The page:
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City of Tupelo

About Tupelo

From healthcare to education, tourism to economic development, Tupelo is a diverse and progressive city that is moving confidently and energetically into the 21st Century.

Tupelo is recognized around the world as the birthplace of Elvis Presley. The small, shotgun house where Elvis was born, and the adjacent Elvis Presley Museum and memorial chapel, draw nearly 100,000 visitors each year. They are centerpieces of Tupelo’s $46 million tourism and hospitality industry.

A major part of this growing industry is the scenic and historic Natchez Trace Parkway. Tupelo is the headquarters of this elongated national park that stretches from Natchez, Mississippi to Nashville, Tennessee. Here, visitors discover the natural beauty of Northeast Mississippi and the history of the Chickasaw Indians and the region’s early travelers.

The modern city of Tupelo stands upon ancient, hallowed ground. When Spanish explorer Hernando De Soto passed through this area in 1540, he encountered an established Chickasaw Indian civilization nestled in the wooded hills and valleys. The Chickasaws, who had a reputation as fierce fighters, ultimately drove De Soto westward toward his discovery of the Mississippi River.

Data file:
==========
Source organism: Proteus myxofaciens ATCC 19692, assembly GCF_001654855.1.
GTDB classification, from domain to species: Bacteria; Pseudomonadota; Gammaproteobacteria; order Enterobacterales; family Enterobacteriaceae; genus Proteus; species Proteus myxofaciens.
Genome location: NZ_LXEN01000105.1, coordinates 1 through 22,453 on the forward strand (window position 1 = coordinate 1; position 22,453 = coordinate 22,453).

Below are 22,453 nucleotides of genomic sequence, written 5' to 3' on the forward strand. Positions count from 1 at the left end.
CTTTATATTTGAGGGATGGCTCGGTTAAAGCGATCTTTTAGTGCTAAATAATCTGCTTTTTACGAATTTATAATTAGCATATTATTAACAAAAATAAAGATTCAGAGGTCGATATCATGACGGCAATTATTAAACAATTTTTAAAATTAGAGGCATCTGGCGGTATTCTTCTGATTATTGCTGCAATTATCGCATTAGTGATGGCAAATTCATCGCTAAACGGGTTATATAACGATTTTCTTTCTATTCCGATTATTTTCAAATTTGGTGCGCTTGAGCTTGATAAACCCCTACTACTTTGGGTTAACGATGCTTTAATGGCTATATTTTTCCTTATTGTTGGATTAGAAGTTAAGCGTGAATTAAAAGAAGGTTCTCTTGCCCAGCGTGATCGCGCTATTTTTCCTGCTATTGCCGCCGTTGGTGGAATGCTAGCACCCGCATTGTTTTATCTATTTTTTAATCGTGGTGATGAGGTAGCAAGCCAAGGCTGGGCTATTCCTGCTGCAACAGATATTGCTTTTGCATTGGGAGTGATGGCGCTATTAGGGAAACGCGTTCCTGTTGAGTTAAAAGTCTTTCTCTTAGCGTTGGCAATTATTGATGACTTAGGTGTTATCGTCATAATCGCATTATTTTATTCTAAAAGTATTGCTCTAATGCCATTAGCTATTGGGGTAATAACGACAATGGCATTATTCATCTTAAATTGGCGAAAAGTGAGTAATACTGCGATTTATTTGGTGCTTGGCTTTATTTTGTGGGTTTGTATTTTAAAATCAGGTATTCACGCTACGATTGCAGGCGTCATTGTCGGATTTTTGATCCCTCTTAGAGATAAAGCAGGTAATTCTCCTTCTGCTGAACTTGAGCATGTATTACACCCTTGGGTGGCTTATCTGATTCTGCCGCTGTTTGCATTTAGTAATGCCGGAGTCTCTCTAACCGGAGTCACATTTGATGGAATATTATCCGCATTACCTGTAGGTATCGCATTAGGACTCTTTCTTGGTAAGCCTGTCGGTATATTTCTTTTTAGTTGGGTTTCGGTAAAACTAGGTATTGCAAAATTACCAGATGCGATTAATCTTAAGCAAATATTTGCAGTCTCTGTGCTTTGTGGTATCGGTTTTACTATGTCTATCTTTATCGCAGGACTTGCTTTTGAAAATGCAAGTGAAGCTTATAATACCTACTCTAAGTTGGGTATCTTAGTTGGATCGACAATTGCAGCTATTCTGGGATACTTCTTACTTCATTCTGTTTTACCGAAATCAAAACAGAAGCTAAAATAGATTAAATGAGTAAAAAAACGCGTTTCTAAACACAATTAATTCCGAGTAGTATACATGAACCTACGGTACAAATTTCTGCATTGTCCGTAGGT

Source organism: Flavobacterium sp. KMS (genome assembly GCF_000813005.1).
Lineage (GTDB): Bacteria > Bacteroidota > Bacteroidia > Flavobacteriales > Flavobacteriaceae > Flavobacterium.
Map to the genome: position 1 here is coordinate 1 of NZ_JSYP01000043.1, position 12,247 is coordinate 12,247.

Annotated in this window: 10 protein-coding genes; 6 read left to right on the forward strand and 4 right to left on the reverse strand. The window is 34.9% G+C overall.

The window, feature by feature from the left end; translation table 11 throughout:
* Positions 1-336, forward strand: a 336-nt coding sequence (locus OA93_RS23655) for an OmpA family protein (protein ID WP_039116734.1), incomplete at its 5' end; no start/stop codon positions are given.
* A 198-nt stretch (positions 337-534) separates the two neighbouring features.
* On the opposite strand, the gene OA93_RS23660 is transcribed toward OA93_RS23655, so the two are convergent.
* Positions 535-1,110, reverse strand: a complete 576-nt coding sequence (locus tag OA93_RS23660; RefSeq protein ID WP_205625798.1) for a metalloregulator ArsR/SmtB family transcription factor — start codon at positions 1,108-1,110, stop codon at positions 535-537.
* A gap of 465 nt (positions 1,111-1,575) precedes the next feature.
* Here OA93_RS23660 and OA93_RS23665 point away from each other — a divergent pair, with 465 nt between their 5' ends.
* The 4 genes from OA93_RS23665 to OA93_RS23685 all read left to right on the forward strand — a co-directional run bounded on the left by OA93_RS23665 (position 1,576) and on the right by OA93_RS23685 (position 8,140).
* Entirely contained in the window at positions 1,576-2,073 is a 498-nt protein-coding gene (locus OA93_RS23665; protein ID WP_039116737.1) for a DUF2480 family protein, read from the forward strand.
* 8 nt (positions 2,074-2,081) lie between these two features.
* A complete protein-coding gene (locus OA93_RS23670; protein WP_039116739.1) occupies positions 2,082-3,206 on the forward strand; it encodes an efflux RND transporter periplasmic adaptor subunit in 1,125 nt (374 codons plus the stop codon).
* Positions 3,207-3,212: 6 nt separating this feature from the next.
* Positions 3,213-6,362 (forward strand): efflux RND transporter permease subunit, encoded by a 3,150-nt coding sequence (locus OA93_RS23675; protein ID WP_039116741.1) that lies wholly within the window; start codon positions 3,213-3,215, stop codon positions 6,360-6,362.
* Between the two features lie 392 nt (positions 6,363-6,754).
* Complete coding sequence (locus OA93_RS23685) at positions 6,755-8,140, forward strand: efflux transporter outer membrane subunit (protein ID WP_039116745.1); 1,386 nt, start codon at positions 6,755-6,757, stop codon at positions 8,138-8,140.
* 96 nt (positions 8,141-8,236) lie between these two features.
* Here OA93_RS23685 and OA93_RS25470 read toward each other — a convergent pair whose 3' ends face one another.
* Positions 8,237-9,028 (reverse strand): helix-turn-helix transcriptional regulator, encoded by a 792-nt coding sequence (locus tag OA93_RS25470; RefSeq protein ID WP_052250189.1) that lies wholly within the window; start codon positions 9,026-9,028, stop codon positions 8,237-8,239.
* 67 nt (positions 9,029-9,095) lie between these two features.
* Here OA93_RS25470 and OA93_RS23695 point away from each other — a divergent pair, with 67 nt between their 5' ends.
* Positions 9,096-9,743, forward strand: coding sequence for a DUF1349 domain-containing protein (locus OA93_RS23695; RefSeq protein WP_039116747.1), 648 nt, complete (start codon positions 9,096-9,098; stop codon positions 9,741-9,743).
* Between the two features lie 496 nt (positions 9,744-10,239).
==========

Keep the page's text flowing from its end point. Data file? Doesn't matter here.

In 1736, at the height of the French and Indian War, a bloody battle erupted near Tupelo between the British-armed Chickasaws and the combined invading forces of the French and the Choctaw Indians. Known as the Battle of Ackia, the engagement left the area in firm British control and contributed to the Crown’s eventual domination of North America. From the earliest Indian settlement, the Tupelo area was linked to the outside world via the now-historic Natchez Trace. The Trace was established by the Chickasaws as a route of commerce with the Natchez Indians to the south. Traveled by the British in the 18th century, the Trace increased in importance as settlers poured into the frontier.

The Civil War also left its mark upon the Tupelo area. The Battle of Tupelo, in mid-1864, pitted Union troops against Confederate cavalry bent on controlling railroad traffic supplying the Union campaign against Atlanta.

Incorporated as a city in 1870 and named after the native Tupelo gum tree, Tupelo’s modern history can be traced to the convergence of the Mobile & Ohio and the Kansas City, Memphis & Birmingham railroads in 1887. As a rail distribution and manufacturing center, Tupelo achieved several firsts, including the first city in the nation to provide its citizens with dependable, inexpensive electric power through the Tennessee Valley Authority.

Tupelo is a manufacturing, retail and distribution center–a model city of 38,000 citizens offering a high quality of life and a broad range of attractions for both residents and visitors.

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